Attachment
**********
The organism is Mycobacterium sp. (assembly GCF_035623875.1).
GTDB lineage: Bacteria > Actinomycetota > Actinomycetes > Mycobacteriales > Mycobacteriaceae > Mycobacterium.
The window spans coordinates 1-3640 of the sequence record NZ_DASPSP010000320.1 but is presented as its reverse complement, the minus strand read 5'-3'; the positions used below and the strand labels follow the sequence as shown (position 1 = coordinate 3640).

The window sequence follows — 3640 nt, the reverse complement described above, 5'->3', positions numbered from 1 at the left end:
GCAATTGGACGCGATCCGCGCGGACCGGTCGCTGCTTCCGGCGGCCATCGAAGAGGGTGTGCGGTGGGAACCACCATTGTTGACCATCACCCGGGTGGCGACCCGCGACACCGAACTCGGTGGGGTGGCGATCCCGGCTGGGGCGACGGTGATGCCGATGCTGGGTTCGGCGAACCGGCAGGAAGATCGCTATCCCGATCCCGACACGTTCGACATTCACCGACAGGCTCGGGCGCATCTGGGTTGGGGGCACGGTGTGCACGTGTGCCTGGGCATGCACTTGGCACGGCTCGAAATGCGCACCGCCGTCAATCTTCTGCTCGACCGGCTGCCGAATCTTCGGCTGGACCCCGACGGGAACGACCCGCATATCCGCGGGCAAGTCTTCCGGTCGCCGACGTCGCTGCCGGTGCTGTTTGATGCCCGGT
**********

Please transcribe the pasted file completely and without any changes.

The organism is Mycobacterium sp. (assembly GCF_035623875.1).
GTDB lineage: Bacteria > Actinomycetota > Actinomycetes > Mycobacteriales > Mycobacteriaceae > Mycobacterium.
The window spans coordinates 1-3640 of the sequence record NZ_DASPSP010000320.1 but is presented as its reverse complement, the minus strand read 5'-3'; the positions used below and the strand labels follow the sequence as shown (position 1 = coordinate 3640).

The window sequence follows — 3640 nt, the reverse complement described above, 5'->3', positions numbered from 1 at the left end:
GCAATTGGACGCGATCCGCGCGGACCGGTCGCTGCTTCCGGCGGCCATCGAAGAGGGTGTGCGGTGGGAACCACCATTGTTGACCATCACCCGGGTGGCGACCCGCGACACCGAACTCGGTGGGGTGGCGATCCCGGCTGGGGCGACGGTGATGCCGATGCTGGGTTCGGCGAACCGGCAGGAAGATCGCTATCCCGATCCCGACACGTTCGACATTCACCGACAGGCTCGGGCGCATCTGGGTTGGGGGCACGGTGTGCACGTGTGCCTGGGCATGCACTTGGCACGGCTCGAAATGCGCACCGCCGTCAATCTTCTGCTCGACCGGCTGCCGAATCTTCGGCTGGACCCCGACGGGAACGACCCGCATATCCGCGGGCAAGTCTTCCGGTCGCCGACGTCGCTGCCGGTGCTGTTTGATGCCCGGT